Three blocks customers as 'spammers'
Filed under: Mobile
Three Mobile has been blocking Twitter complaints from some customers by labelling them 'spammers' - because they were sending repeated messages about the mobile company's recent price hikes. Three put up its prices by 3.6% for existing customers on monthly plans, effective from mid-July.
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The row came to light on an online forum hosted by consumer champion Which?.
One tweeter, @MarathonRunnerr, said Three was blocking tweets about the recent price rises during mid contract. Whereupon Three UK replied, on Twitter:
@marathonrunnerr Not at all, we're having to report excessive tweets as spam so we can hear the majority of our customers
The company also released this more detailed explanation:
"Our team handles customer enquiries in a host of ways from phone calls through to Twitter interactions. Last month, for example, we received nearly 14,000 tweets across our two Twitter accounts and responded directly to over half of them. On our support account that figure rises to 70%. We're pleased to be able to answer questions and address issues where we can on Twitter and we are always listening. This isn't always comfortable for a growing business, but like many others that engage on social platforms we've found we learn a lot from the experience and share the feedback, good and bad.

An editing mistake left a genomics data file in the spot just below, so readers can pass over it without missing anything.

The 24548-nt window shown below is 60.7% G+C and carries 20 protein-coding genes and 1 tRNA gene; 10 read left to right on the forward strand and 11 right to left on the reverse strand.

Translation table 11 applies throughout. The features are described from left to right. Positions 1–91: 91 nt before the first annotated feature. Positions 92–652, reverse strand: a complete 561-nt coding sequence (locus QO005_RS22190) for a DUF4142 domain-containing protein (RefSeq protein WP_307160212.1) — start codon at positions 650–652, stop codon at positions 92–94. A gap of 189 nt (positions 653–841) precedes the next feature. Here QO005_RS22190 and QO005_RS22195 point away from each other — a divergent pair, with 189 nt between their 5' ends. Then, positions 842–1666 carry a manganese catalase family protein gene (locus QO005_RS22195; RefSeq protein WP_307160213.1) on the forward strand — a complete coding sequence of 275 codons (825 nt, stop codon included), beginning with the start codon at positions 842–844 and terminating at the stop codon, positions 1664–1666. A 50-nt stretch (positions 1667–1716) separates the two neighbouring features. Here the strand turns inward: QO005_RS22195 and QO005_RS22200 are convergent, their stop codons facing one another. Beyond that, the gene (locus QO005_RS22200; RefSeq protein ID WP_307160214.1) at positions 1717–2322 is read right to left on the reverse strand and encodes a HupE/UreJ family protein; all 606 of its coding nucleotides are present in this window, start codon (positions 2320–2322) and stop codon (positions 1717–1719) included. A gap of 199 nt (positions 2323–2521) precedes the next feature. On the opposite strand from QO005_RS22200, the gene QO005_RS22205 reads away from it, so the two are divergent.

"We have flagged a handful of accounts as spammers when we receive a high volume of repetitive tweets in rapid succession and other Twitter users begin to complain about an account spamming. We don't decide Twitter's terms but take the general view that they are there for the benefit of all users. Like any other Twitter user we have to abide by them."
This is actually serious. If you report someone for spam they could have their Twitter account removed. (It didn't happen in this case.)
As Which? points out, this is "not just a company hanging up when you call their customer service line, but actively trying to get your phone cut off". Instead of hitting the 'report for spam' button, Three could have taken less drastic action by simply 'blocking' those making frequent complaints on Twitter - or 'muting' them temporarily. Generally, though, they should be responding to complaints, not trying to cut them off.
This is quite obviously not the way to use Twitter and other social media - unless you want to lose all your customers if word gets out. It shows how out of touch Three are - surprising for a mobile company.
So what do digital experts say?
Patrick Klerk, online strategist for the digital agency TamTam, told Which? "If a company is foolish enough to report its fans for spam when they have a question or remark, then this company is well on its way to destroying its own customer base."
Dr Andy Williamson, freelance digital consultant, added: "It's a poor example of how to use social media and a pretty unrealistic view of the real world. I think the company is genuinely lost in how to deal with social media rather than being vindictive, but that doesn't matter – businesses need to learn that they don't control the dialogue anymore and can't shut people down."